Home Commentary Open forum 'PEOPLE WILL BE MORE OBSERVANT, LESS TOLERANT'

'PEOPLE WILL BE MORE OBSERVANT, LESS TOLERANT'

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Dear Source,
Civil disobedience is the very core of our democratic political system. It was Thomas Jefferson in the Declaration of Independence who stated that citizens have a right and an obligation to speak up when their government is not functioning in the best interests of the people. People choose their leaders to make decisions for them. When the leaders don't make the right decisions, they get chastised or removed.
In a perfect world, these elected leaders would put all their efforts into improving the lives of all citizens equally without regard to special relationships or monetary reward. We're still waiting for that perfect world, so in the meantime it may be necessary for the people to raise their voices occasionally. How occasionally will depend on the behavior of the leaders. As Momma said, "If you don't want to be scolded, don't misbehave."
Although the Honorable Governor Turnbull admitted that the demonstrations over the inauguration ceremonies were within the legal rights of citizens to express themselves, he and his speech writers then attempted to discourage further involvement from the disgruntled masses by enumerating all the ways the protestors has been disrespectful. His comments were a blatant appeal to people who have not yet accepted the citizen's role in holding the elected to responsible leadership — a strong attempt to keep more people from speaking out.
Many of the residents of the Virgin Islands come from countries where public protests and demonstrations can bring down the government or cause serious instability, as is currently happening in Venezuela. Demonstrations make them nervous. Their history is not based on the "power to the people" that Virgin Islanders used to influence their governments even before we came under the United States flag.
But this governor is an educated man and a historian who knew full well the effect his words would have — and, furthermore, is well aware of the role civil disobedience has played in the history of America, particularly in bringing equal rights to people of African origin.
The loud blast of Buddhoe's conch shell was the most significant sound in our history. Surely Governor Von Scholten must have muttered something about how disrespectful that man was to take all the laborers out of the field where they were needed to keep up the economy, and most of all making noise that would be heard in Denmark to make life difficult for the good governor.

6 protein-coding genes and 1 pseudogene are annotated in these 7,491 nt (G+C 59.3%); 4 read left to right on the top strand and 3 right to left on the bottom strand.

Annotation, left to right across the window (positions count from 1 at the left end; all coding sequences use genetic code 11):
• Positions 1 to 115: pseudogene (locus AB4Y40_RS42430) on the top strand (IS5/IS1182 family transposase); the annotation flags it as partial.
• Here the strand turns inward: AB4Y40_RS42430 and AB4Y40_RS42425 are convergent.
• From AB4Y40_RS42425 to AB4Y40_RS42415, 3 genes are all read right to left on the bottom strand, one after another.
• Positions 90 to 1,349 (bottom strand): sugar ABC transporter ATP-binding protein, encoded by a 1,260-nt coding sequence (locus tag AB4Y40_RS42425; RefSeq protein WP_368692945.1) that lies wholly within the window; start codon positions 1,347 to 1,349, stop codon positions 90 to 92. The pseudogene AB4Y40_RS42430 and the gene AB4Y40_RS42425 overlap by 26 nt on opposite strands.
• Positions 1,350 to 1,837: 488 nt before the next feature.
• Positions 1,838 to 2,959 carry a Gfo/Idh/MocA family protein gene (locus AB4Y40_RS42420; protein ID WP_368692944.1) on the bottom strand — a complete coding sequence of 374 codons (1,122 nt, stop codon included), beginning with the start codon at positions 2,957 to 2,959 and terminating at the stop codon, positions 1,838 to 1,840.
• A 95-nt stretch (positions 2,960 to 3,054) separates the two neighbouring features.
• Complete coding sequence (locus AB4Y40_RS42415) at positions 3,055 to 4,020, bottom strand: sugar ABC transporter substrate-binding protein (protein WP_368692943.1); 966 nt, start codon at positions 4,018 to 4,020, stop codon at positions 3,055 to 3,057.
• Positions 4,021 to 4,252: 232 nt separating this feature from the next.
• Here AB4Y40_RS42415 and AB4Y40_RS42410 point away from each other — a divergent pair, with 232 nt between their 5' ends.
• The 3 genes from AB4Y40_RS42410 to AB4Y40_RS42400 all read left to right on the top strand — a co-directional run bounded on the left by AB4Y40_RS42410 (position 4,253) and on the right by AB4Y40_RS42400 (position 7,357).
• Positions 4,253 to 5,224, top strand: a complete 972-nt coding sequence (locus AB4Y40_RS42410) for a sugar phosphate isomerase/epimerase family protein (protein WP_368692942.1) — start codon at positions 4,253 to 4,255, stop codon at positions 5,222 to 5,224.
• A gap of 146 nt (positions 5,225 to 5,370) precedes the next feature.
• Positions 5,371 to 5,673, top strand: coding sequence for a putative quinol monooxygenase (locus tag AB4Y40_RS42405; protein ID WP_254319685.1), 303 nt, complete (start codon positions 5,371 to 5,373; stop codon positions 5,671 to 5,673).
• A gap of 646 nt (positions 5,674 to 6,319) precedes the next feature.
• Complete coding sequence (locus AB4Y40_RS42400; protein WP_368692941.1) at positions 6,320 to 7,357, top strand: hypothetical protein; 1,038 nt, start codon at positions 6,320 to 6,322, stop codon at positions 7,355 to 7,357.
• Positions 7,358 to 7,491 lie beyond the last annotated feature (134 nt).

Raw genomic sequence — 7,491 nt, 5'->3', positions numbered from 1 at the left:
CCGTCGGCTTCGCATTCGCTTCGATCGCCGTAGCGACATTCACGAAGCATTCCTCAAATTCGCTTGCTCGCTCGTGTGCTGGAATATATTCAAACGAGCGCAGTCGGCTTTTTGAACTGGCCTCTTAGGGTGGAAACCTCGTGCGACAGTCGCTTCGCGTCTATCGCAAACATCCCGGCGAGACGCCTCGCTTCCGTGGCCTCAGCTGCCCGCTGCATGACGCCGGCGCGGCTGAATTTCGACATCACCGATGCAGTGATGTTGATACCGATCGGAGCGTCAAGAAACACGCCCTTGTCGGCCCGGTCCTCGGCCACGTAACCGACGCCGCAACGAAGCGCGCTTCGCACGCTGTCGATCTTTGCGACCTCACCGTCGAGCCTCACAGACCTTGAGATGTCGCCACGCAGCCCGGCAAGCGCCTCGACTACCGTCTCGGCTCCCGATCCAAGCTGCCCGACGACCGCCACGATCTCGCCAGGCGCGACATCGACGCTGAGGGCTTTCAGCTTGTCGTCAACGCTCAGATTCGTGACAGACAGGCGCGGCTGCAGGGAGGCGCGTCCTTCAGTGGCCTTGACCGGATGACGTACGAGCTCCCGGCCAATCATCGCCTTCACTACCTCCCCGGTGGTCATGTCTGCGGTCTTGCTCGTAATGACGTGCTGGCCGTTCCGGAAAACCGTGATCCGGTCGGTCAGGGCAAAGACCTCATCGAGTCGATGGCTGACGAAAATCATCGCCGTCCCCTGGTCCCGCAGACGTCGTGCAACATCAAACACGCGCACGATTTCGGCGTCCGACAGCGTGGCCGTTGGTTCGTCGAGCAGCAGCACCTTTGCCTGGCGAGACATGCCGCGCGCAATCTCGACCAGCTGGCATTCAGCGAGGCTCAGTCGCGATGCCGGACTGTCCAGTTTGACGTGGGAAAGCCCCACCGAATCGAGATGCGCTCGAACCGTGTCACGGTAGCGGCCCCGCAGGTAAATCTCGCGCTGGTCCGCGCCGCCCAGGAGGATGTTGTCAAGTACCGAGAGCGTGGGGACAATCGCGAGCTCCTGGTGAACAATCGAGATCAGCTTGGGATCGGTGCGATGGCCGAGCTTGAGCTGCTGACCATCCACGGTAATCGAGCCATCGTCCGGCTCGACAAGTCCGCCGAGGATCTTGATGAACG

Martin Luther King Jr., whose birthday we honor this week, learned the methods of non-violent protest from Gandhi's struggle against British domination. I was fortunate to have worked with Martin Luther King Jr. and, although we all believed in the power of non-violence, it was sometimes necessary to exert some behind-the-scenes moves that got the message across to reluctant listeners.
I am reminded of a discussion I once had with my then teen-age son. He questioned why I came down on him so loudly when I exerted my parental authority. I explained that I had already taught him right from wrong but recognized that sometimes it was necessary to gently remind him about his behavior. Then, seeing no change or response, I would make a stronger statement of what my expectations were — and quite frequently, as teenagers will, he defied my request. At that point it was necessary to "bring down the roof" adamantly, sometimes embarrassingly and always loudly. Then I got the desired response.
Would the governor have listened if the people had not been a mite too loud, had not truly disrupted all the pomp and circumstance? I think the press got it right when headlines, indicating the most important news, minimized the empty remarks of our elected leaders and emphasized the most important sounds of the ceremonies — which came from the disgruntled citizens. That's democracy flourishing.
The governor fails to see his responsibility for the demonstrations in sending the pay raise bill to the Senate. As far as I'm concerned, he shows major disrespect for the hard-working, tax-paying citizens of the U.S. Virgin Islands in padding his pockets and the pockets of his family and cronies instead of paying back-owed salaries, paying off excessive debt and providing better education and social services for people in need. That's the major "dis."
People are alive and suffering, and I don't have space here to tell him how I would like to have spent the 20 percent of my annual income I have to give up to provide him with his fancy house, bully security and a healthier bank account.
He says the demonstrators are educators and professionals who should know better. Possibly they are more in the know than he would like them to be. Probably the up-front demonstrators are more secure in their jobs and finances than the hundreds of people who honked their horns in loud support from the safety of their vehicles. He should be listening to the words of those songs that are the symbols and reminders of the people who sacrificed in the past to change wrongs.
Governor Turnbull and his Senate bedfellows forgot that they were elected by a very slim margin and they took one giant step over the line that even the most tolerant Virgin Islanders could not accept. The base nature of these "honorable" elected officials has been exposed. Trust has been destroyed, and the wall holding back the discontented has been broken. From now on, the people will be more observant and less tolerant. Be prepared, Governor and Senators, to hear from more and more people — louder and louder.
Carol Lotz Felix
St. Thomas

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